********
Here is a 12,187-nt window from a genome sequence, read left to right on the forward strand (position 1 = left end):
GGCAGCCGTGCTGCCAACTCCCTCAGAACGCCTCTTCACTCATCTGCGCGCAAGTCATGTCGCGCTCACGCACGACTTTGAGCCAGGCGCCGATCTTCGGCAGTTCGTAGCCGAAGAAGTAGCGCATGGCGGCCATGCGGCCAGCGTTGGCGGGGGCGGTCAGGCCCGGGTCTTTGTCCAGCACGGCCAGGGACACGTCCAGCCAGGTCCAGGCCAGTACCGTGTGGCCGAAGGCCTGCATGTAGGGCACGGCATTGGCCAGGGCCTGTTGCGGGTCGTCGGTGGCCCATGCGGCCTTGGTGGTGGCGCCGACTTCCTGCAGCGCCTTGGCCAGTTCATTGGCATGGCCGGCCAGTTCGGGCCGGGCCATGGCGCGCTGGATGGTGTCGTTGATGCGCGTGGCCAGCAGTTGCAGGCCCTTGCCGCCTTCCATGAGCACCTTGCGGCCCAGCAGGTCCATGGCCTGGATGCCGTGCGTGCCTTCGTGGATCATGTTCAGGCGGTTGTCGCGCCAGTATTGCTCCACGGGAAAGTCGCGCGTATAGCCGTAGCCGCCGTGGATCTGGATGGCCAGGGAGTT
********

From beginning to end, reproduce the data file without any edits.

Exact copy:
Here is a 12,187-nt window from a genome sequence, read left to right on the forward strand (position 1 = left end):
GGCAGCCGTGCTGCCAACTCCCTCAGAACGCCTCTTCACTCATCTGCGCGCAAGTCATGTCGCGCTCACGCACGACTTTGAGCCAGGCGCCGATCTTCGGCAGTTCGTAGCCGAAGAAGTAGCGCATGGCGGCCATGCGGCCAGCGTTGGCGGGGGCGGTCAGGCCCGGGTCTTTGTCCAGCACGGCCAGGGACACGTCCAGCCAGGTCCAGGCCAGTACCGTGTGGCCGAAGGCCTGCATGTAGGGCACGGCATTGGCCAGGGCCTGTTGCGGGTCGTCGGTGGCCCATGCGGCCTTGGTGGTGGCGCCGACTTCCTGCAGCGCCTTGGCCAGTTCATTGGCATGGCCGGCCAGTTCGGGCCGGGCCATGGCGCGCTGGATGGTGTCGTTGATGCGCGTGGCCAGCAGTTGCAGGCCCTTGCCGCCTTCCATGAGCACCTTGCGGCCCAGCAGGTCCATGGCCTGGATGCCGTGCGTGCCTTCGTGGATCATGTTCAGGCGGTTGTCGCGCCAGTATTGCTCCACGGGAAAGTCGCGCGTATAGCCGTAGCCGCCGTGGATCTGGATGGCCAGGGAGTT